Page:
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It is possible to transport a car that isn’t running, but the process will be slightly different from usual.
Shipping a car is typically a straightforward process. You begin by choosing a carrier, making the necessary arrangements, and bringing the car to wherever they are picking it up.
Your carrier will then drive the vehicle onto the transport truck, ship it to your desired location, and move it back off the truck.
But what about when the vehicle won’t start or has another issue that prevents you or anyone else from driving it?
While this scenario complicates things a little bit, it’s still possible to ship a non-running car if your chosen carrier has the necessary equipment and expertise.
Here’s a look at the four steps you’ll need to take before shipping a vehicle you can’t drive onto the transport truck.
- Shipping a car that doesn’t run is possible
- You will encounter some additional steps
- The process begins by selecting the right carrier
- Mercury Auto Transport can streamline the process
1. Determine what’s wrong with the car
Before all else, you’ll have to identify precisely what’s wrong with your vehicle because that will determine how the carrier will load the car.
If your vehicle’s brakes and steering work fine but the engine won’t start, a tow truck and winch could be the best solution. This method involves hiring a tow truck to bring your vehicle to the shipping terminal. From there, the carrier will load your car manually or by using a winch.
You can sometimes make this scenario more manageable by selecting a door-to-door shipping service where the carrier will pick the vehicle up from your home.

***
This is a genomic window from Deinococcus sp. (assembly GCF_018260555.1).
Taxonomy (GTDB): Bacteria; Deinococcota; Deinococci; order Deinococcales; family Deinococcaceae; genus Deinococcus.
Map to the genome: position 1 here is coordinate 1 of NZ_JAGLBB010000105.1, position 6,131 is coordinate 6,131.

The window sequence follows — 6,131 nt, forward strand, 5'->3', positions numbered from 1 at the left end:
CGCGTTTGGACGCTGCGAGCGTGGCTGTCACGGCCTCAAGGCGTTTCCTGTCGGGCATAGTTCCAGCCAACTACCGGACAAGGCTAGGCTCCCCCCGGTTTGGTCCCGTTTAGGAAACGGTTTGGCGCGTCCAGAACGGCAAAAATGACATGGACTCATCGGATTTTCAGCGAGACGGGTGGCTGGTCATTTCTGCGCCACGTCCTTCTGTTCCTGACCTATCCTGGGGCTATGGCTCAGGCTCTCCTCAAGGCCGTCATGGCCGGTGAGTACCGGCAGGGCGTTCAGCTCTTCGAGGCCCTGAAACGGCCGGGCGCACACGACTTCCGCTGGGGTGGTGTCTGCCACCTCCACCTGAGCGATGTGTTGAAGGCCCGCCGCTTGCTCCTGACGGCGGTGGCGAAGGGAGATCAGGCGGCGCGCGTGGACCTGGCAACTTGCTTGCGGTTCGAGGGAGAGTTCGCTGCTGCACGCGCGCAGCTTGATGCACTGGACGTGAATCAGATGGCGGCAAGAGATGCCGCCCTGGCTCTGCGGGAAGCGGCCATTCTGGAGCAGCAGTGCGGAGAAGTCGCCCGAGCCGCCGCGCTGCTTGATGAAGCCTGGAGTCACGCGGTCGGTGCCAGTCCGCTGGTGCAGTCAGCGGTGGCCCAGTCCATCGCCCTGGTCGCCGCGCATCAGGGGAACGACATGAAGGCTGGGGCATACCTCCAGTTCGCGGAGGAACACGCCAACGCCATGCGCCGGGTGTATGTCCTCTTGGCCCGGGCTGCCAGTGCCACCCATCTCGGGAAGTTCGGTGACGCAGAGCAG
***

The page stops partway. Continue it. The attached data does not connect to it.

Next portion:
Cars that don’t brake, steer, or roll complicate matters because you can’t physically push the vehicle onto a transport truck. There could be challenges when attempting to tow the car, as well.
You might have to load your car onto the tow truck or flatbed using a forklift to bring the vehicle to the shipping terminal. A flatbed or enclosed trailer might be the only option for shipping your vehicle, too, depending on the scope of the damage.
Start the entire process by figuring out what’s wrong with your car, then you can begin making your vehicle transport decisions based on its issues.
2. Select a transport type
No matter the issues you’re experiencing with your vehicle, you’ll have to decide on a transport type.
As always, your three choices are open, enclosed, and flatbed.
Open transport is the most cost-efficient and popular method on the market. The main issue is that your vehicle could be exposed to debris from the road, so it isn’t the best option if you’re moving a classic car and want to keep the paint in mint condition. You could find that open transport isn’t an option if the carrier can’t get your vehicle onto the truck, as well.
Enclosed transport is when the vehicle is placed inside a trailer or other secure environment during shipping. This method costs more than open transport, but it’s also safer because the car is protected throughout the process. Note that enclosed transport might not be possible if your vehicle won’t steer or roll.